When Brooke Haebich and her partner had their first child, they struggled to buy groceries, but initially thought they had found a lifeline in Afterpay.
They started buying $200 gift cards for Woolworths or Coles with buy now, pay the scheme later, and then paid the amount in four semi-monthly installments of $50. But after a while, paying for necessities through borrowing was like getting stuck in a revolving door, says Haybitch.
“It’s a life saver at that moment,” she says from her home in Wangaratta. “But then your paycheck starts to pay off what you spent, and then the cycle begins; you don’t have enough money to buy groceries, so you use Afterpay again to get another card.”
Financial advisors say more and more people have turned to BNPL’s services to purchase essentials such as food, gasoline and bills since gasoline prices suddenly rose in February. They expect the numbers to rise further as cost-of-living pressures intensify.
Claire Tacon, financial advisor at the Center for Consumer Action Law, says an increasing number of people calling the National Debt Helpline have been plunged into a debt spiral after switching to BNPL, leaving them in a worse financial position than they were before the scheme began. .
“The payments to these accounts are always directly debited, so the company gets the money first, and then people don’t have enough to feed themselves and take care of their health, so they keep re-borrowing,” she says.
Sometimes Haebich says she and her partner would spend two or three different postpaid installments directly from their account to pay for different grocery gift cards. This ate their fortnightly budget, causing them to fall behind on rent and bills.
The head of the Australian Securities and Investments Commission, Joe Longo, said last week that cost-of-living pressures had pushed people towards potentially harmful sources of marginal credit, including BNPL.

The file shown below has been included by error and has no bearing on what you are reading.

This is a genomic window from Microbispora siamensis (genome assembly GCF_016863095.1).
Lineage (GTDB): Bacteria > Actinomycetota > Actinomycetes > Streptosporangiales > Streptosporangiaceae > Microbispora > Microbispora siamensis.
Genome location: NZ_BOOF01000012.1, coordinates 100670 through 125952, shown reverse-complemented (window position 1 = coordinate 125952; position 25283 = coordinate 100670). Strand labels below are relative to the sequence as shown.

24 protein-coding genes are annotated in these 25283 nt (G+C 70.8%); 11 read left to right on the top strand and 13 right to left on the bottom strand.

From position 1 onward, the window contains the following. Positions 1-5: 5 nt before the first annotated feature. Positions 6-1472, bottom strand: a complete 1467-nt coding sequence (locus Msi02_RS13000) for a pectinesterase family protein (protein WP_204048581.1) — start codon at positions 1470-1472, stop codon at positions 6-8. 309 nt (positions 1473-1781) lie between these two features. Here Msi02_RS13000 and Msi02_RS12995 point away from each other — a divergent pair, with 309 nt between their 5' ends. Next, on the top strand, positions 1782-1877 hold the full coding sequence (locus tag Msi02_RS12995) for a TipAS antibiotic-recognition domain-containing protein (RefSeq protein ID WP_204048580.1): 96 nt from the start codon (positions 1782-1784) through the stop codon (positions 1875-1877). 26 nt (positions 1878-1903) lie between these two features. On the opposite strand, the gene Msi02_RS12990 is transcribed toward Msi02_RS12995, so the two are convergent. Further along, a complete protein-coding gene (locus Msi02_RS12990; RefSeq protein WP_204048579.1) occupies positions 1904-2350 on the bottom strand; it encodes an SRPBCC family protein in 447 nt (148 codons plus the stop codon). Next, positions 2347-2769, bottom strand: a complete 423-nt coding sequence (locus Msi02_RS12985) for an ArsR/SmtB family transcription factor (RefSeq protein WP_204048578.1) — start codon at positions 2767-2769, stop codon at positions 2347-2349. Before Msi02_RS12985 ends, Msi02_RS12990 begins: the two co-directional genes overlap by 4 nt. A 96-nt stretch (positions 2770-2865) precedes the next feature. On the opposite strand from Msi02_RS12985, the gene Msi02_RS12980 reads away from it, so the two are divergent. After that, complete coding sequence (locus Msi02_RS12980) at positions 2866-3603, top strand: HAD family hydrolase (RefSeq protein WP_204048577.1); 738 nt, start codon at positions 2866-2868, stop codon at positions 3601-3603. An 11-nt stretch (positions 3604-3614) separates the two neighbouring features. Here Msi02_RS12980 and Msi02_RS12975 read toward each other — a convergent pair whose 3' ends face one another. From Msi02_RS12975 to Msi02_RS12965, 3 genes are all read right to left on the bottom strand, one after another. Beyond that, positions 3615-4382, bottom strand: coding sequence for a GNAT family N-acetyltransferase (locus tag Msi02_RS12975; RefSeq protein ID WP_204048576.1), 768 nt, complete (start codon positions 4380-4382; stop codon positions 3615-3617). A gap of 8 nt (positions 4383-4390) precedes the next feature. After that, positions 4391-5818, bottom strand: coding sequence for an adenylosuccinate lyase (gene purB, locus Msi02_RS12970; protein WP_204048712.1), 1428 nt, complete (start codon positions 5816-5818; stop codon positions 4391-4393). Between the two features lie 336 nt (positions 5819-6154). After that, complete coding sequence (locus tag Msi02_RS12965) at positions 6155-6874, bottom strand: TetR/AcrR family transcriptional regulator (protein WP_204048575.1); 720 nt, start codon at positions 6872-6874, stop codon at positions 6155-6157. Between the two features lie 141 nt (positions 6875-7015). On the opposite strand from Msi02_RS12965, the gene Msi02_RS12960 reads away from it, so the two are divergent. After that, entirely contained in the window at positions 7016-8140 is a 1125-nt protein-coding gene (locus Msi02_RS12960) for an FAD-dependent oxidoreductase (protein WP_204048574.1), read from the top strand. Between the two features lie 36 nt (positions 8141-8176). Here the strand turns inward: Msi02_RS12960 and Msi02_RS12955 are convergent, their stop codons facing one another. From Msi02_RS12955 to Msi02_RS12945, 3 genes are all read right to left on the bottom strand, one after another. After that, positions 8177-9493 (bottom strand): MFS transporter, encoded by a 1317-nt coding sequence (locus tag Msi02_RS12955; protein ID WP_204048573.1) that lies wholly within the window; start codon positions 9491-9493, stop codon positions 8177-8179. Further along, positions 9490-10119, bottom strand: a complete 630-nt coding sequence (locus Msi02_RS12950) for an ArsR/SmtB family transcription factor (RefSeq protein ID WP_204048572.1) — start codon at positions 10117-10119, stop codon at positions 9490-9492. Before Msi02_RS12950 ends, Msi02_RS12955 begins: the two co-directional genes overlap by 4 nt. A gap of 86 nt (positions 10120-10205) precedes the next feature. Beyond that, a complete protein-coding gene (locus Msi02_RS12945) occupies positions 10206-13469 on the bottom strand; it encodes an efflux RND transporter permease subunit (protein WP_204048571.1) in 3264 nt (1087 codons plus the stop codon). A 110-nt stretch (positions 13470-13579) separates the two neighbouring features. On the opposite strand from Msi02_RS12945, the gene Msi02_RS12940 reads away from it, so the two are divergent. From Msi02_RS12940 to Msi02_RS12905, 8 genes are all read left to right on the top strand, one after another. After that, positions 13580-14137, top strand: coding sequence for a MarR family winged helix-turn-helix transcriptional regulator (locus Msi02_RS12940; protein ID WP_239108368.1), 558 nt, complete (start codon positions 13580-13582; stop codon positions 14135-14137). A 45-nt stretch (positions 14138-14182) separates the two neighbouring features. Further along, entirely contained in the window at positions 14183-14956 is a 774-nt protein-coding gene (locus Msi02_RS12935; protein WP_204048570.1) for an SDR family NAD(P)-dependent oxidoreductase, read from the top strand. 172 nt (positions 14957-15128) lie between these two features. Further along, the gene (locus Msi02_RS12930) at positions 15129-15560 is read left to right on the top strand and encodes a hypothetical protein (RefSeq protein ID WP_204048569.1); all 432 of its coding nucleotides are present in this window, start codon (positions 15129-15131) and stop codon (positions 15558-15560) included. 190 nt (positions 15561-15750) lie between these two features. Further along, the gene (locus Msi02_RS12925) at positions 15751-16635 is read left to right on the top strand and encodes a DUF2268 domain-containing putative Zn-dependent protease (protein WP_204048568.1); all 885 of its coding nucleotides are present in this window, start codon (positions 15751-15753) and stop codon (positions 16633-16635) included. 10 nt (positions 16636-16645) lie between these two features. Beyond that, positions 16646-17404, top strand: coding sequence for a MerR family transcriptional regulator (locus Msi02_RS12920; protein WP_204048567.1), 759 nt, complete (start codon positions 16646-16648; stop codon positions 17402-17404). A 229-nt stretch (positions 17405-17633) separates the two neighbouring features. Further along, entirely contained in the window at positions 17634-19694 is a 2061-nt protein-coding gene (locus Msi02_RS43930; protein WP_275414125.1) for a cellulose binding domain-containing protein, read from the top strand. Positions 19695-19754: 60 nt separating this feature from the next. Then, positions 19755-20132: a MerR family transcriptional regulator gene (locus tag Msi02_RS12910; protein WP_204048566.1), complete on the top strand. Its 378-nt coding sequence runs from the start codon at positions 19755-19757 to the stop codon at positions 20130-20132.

As of June, there were 5.9 million active BNPL accounts in Australia. Demand for BNPL services slowed in the September quarter, according to Equifax, but was up 10% from a year earlier.
The consumer group found that one in seven BNPL users took more than 20 loans last year.
Deb Shroot of Financial Counselling Australia says BNPL services are becoming an attractive option because they are not required to carry out credit checks as per the standards of responsible lending laws.
“The problem is with this [the companies] They don’t actually check that the people who use their products are actually able to pay off the loans they take,” Schrute says.
Several people, including some who receive a subsidy, told The Guardian Australia that companies often ask if they want to increase the borrowing limit beyond what they thought they could afford.
“They kept offering to raise the cap every time I paid it off,” says Naomi Thompson, who lives off JobSeeker payments sometimes supplemented by casual work. “But the minimum reimbursement is going to go up beyond what I can afford at JobSeeker, so it’s not going to be helpful or helpful to me.”
Haybitch says she knew using Afterpay wasn’t a smart financial option when she was in a rut, but she felt like “a carrot was hanging in front of her” when her cap was increased.
Zip, another BNPL provider, says it runs customer credit checks and does not increase limits unless requested by the customer.
Afterpay says it increases limits if customers pay on time, but they can always contact customer service to reduce the limit.
A spokesperson for the company said the company did not run credit checks, but unlike credit cards it froze a customer’s account once a payment was not made. In the second quarter of this year, they said 98% of Afterpay purchases incurred no late fees and 95% of installments were paid on time.
The Australian Financial Advisory and Consumer Action Law Center argue that BNPL providers must adhere to the same responsible lending laws as other credit providers.
Afterpay says it is regulated as a member of the Australian Finance Industry Association Limited.
Both Zip and Afterpay have adopted the Buy Now Pay Later Code of Practice, which an Afterpay spokesperson said has standards that go beyond traditional credit standards.
Both Zip and Afterpay say they have a financial difficulty program that allows customers to continue with a payment plan if they struggle to make payments.
Highbeach, who is now working on a payment plan to pay off her debts after payment, says she still sometimes uses Zip to buy groceries.
“We would have woken up otherwise had we not used Afterpay, so I don’t blame them for being in this situation,” she says.